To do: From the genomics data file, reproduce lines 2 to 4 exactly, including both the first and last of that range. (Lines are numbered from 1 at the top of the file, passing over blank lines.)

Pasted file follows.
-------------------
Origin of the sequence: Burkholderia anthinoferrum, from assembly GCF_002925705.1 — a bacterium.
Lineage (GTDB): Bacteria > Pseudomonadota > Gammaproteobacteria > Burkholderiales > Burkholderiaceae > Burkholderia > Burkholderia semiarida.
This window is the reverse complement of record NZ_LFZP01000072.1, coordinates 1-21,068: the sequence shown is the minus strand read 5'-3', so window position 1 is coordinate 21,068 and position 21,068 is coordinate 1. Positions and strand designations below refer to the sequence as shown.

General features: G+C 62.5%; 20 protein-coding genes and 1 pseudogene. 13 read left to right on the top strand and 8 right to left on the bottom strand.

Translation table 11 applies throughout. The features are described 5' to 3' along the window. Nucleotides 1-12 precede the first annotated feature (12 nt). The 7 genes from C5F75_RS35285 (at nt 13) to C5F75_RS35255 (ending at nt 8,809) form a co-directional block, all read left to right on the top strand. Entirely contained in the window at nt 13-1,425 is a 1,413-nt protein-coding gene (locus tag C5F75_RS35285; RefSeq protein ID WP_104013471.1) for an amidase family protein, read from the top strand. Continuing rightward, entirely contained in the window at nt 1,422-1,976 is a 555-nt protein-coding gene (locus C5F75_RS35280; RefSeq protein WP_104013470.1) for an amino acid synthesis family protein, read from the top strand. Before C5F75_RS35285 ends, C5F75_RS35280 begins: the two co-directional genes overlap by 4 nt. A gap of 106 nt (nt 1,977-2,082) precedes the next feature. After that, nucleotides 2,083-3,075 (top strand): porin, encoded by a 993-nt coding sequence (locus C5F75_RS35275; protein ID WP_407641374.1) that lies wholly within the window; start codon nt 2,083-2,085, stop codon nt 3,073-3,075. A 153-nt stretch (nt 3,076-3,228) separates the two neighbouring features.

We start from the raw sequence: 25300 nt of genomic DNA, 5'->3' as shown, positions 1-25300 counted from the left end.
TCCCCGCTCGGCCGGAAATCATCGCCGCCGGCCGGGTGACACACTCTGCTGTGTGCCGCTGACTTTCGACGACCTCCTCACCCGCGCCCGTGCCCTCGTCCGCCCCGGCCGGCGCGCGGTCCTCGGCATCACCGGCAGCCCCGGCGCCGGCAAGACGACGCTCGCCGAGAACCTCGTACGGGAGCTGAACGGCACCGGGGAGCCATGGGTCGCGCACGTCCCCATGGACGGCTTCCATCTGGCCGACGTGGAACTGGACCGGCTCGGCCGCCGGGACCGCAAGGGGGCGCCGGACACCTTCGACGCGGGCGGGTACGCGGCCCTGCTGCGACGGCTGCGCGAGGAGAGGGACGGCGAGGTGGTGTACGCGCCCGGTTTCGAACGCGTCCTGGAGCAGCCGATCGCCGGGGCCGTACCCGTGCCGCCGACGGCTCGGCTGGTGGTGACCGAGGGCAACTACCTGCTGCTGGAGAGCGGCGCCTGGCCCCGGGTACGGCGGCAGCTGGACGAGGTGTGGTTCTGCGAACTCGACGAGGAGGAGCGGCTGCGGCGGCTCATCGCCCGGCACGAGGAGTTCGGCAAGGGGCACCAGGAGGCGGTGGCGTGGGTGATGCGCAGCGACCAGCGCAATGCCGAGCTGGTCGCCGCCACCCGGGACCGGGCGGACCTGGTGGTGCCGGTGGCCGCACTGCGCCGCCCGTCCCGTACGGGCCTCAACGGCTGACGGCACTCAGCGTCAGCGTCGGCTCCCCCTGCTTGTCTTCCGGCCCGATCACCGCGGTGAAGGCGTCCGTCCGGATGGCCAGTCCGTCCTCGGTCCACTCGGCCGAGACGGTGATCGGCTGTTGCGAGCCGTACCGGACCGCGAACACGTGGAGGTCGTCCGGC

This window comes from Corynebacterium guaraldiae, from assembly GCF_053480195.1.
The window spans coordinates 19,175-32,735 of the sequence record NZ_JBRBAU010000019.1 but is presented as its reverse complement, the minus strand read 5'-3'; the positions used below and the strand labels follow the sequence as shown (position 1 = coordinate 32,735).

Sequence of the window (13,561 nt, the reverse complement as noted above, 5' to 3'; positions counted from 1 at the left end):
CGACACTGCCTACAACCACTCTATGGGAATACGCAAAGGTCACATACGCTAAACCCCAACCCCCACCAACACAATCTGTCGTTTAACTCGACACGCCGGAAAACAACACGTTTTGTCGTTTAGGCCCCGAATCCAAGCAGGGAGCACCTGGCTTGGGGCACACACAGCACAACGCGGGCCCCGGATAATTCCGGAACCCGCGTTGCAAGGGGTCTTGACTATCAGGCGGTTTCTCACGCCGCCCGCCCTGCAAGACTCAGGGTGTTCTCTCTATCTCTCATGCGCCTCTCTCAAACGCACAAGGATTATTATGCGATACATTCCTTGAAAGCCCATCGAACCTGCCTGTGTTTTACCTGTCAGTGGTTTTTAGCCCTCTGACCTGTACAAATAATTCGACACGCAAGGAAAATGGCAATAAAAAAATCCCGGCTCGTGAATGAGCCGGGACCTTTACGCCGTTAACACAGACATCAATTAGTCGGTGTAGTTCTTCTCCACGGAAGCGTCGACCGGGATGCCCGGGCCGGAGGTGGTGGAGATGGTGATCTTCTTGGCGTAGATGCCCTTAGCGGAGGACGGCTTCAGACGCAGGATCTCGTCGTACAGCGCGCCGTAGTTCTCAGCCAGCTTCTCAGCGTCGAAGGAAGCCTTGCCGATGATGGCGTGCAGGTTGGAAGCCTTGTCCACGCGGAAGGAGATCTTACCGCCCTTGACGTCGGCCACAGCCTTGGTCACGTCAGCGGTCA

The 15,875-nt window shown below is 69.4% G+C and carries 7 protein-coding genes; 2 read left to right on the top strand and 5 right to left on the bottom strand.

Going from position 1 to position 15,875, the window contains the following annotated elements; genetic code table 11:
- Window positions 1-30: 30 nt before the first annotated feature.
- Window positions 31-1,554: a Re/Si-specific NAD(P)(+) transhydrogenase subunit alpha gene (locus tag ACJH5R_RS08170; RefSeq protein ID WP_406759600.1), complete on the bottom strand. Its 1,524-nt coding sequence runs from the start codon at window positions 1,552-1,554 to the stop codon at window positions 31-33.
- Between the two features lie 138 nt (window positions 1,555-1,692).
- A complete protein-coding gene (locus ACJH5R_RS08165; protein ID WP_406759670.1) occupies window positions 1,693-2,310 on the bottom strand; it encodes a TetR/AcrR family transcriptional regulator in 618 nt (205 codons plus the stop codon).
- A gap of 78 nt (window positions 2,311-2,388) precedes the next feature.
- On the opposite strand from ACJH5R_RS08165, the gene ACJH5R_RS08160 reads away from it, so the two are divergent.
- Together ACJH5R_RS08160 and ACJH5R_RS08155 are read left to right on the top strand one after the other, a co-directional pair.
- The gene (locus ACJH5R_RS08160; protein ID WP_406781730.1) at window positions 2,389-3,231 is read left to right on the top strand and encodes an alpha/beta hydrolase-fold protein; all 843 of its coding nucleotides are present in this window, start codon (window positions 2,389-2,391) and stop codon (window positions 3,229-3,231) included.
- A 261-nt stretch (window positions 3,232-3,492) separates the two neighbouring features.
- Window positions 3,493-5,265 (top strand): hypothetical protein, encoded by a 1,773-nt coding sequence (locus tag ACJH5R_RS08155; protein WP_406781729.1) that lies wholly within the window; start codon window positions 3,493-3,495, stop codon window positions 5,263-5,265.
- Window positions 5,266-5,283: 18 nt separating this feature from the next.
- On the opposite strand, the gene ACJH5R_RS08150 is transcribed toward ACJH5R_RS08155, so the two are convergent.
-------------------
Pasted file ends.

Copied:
Lineage (GTDB): Bacteria > Pseudomonadota > Gammaproteobacteria > Burkholderiales > Burkholderiaceae > Burkholderia > Burkholderia semiarida.
This window is the reverse complement of record NZ_LFZP01000072.1, coordinates 1-21,068: the sequence shown is the minus strand read 5'-3', so window position 1 is coordinate 21,068 and position 21,068 is coordinate 1. Positions and strand designations below refer to the sequence as shown.

General features: G+C 62.5%; 20 protein-coding genes and 1 pseudogene. 13 read left to right on the top strand and 8 right to left on the bottom strand.